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Case names (but not the citations) appears in italics.

e.g. Miller v Jackson [1977] QB 966 (CA)

Neutral citations

Neutral citations have been about since 2001.

Neutral citations are sometimes used, in particular when a report of the case has not been published.

e.g. Apple Corps Ltd v Apple Computer Inc [2006] EWHC 996 (Ch)

Names of Judges

When writing the names of Judges it is preferable to write Tuckey LJ rather than Lord Justice Tuckey or Blackburn J rather than Mr Justice Blackburn or (even worse) Justice Blackburn.

Judges of the House of Lords are called 'Lord' e.g. 'Lord Diplock'. Judges of the Supreme Court should be referred to as 'Lord Walker SCJ'.

Cases retrieved from subscription services (Westlaw/Lexis etc)

Apply the rules with regards to the best reports available. Remember that the online subscription services are electronic versions of the relevant case reports found in the library. It is only on occasions that you will have unreported cases, where often the neutral citation will be available.

It is not necessary to write out the full website address for either Westlaw or Lexis. Instead, refer to the relevant volume of the Law Report in the usual way and to the particular page numbers (these are usually indicated by a number in bold font preceded by an asterisk within the text).

Popular names for cases

Some cases are known by a popular name which refers to the subject matter or to the parties. If so, you can put this in brackets after you have used the full title on the first occasion you mention it and then use the popular name thereafter:

e.g. Panayiotou v Sony Music Entertainment (UK) Ltd [1994] All ER 755 (George Michael case)

Square or round brackets?

Where the year is relevant to identifying the case then this appears in square brackets.

e.g. R v Kelly [1999] QB 621 (CA)

Where the volume, rather than the year is relevant to identifying the case then this appears in round brackets.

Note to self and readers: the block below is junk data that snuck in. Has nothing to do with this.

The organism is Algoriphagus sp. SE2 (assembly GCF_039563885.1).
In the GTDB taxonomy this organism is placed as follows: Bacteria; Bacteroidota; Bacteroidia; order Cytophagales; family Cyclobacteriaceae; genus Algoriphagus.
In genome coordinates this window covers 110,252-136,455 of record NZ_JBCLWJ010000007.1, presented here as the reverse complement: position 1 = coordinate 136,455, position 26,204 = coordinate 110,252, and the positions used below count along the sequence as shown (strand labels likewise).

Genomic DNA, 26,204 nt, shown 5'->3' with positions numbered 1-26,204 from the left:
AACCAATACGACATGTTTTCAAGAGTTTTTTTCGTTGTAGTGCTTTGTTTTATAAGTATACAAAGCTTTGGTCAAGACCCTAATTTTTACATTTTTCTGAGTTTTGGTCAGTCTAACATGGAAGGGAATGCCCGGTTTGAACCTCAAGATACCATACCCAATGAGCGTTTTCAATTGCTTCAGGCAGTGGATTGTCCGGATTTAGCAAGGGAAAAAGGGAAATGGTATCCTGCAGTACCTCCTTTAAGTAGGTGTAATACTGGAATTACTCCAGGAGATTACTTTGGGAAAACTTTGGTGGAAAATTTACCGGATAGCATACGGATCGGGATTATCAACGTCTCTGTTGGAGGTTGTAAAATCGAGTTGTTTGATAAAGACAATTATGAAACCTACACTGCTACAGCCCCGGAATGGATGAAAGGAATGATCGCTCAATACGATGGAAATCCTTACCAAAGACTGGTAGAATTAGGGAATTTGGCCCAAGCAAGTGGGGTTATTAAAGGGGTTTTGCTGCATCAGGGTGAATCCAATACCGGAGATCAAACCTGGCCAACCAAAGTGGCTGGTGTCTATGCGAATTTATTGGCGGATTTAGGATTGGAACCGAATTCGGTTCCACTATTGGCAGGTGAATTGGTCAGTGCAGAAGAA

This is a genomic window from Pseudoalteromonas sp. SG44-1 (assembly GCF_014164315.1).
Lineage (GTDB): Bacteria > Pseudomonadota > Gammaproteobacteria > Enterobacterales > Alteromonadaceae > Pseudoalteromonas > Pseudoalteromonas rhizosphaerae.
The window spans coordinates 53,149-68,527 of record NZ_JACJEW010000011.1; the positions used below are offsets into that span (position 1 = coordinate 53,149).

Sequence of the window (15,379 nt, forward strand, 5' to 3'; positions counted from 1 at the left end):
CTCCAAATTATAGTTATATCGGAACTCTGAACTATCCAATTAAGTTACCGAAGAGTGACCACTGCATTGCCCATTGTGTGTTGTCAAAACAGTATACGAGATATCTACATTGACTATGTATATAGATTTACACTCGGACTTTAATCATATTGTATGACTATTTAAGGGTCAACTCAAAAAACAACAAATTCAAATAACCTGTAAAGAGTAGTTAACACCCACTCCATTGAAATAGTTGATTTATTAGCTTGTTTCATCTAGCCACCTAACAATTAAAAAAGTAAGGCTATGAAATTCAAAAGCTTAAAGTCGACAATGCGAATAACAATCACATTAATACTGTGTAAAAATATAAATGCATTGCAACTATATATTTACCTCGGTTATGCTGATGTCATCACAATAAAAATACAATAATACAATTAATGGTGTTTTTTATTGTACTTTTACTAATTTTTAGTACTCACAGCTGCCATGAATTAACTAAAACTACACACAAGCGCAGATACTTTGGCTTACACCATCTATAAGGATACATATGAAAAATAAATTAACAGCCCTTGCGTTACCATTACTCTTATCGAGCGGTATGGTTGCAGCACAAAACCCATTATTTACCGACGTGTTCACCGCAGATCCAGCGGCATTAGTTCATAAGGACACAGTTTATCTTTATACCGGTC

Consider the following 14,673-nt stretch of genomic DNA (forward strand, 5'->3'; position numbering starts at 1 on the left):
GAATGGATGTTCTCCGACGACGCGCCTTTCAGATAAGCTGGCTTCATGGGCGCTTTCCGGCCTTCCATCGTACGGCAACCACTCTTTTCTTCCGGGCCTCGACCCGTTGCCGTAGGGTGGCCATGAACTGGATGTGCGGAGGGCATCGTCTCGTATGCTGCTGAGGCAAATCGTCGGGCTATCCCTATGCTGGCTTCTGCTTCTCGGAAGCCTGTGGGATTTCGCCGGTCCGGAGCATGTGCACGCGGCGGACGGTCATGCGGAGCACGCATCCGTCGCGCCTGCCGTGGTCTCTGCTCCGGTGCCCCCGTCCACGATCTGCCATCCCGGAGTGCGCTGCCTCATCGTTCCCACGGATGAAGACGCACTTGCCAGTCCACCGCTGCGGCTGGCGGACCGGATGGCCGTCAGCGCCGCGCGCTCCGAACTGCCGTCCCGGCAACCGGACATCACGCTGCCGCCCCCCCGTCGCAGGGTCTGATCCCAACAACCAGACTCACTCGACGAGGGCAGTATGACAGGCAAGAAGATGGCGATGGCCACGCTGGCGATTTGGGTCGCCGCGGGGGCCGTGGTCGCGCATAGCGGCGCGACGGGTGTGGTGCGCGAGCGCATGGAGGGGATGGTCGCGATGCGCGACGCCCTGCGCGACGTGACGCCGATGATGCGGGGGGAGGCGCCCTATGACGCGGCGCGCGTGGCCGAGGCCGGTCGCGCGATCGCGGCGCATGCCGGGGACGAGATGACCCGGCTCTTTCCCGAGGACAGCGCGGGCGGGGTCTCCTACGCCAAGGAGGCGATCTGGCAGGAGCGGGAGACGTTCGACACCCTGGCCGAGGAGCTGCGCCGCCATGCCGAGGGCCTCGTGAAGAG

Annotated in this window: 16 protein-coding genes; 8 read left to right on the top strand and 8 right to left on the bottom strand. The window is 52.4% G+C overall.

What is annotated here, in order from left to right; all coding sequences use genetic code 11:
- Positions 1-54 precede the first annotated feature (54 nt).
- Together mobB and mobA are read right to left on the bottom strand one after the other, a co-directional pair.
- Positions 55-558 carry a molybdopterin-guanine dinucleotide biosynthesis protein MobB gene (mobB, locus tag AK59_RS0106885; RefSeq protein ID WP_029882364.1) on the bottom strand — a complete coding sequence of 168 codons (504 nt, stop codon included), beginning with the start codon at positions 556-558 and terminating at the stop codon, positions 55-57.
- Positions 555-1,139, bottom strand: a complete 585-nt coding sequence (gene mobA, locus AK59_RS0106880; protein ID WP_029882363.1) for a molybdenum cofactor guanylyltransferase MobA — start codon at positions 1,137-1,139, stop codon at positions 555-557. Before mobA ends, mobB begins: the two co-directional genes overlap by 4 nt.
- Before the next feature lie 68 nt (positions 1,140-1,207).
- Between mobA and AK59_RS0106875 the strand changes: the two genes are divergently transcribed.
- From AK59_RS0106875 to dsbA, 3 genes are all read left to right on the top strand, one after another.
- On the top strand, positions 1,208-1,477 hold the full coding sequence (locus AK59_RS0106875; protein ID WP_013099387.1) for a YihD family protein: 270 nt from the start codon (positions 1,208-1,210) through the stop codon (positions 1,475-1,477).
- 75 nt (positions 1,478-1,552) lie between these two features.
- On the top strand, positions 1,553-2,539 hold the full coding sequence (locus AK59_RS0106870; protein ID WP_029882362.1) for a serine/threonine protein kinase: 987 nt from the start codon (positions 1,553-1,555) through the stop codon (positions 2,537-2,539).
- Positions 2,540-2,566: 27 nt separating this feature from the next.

e.g. Walsh v Lonsdale (1882) LR 21 Ch D 9 (CA)

Quoting and page numbers

When you quote from a particular passage in a case, make sure that you include the page number (or numbers) at which the quote appears.

 e.g.  R v Kelly [1999] QB 621 (CA) 633

R v Kelly [1999] QB 621 (CA) 633-635

Best series of Law Reports to use

Some reports are considered more authoritative than others. The hierachy of reports for England and Wales cases is as follows:

  1. Official Law Reports (Appeal Cases, Chancery, Family and Queen's Bench)
  2. Weekly Law Reports (WLR)
  3. All England Law Reports (All ER)
  4. More specialist reports e.g. Lloyd's Law Reports

In the case of European Union decisions the hierachy of reports is as follows:

  1. The Official Reports (European Court Reports (ECR))
  2. Common Market Law Reports (CMLR)
  3. Cite the relevant notice in the Official Journal where a report is unreported.

Unreported cases

Use the neutral citation if the case has one.

If not, state the court and the judgement date in brackets after the case name:

e.g. Trade Glow UK v Wigmore St Investments (Chancery Division 11 September 2009)

European Court of Human Rights

Pretty v United Kingdom (App no 2346/02) (2002) 35 EHRR 1

An example of how to cite a Grand Chamber decision:

Burden v United Kingdom [GC] (App no 13378/05) (2008) 47 EHRR 38 [GC]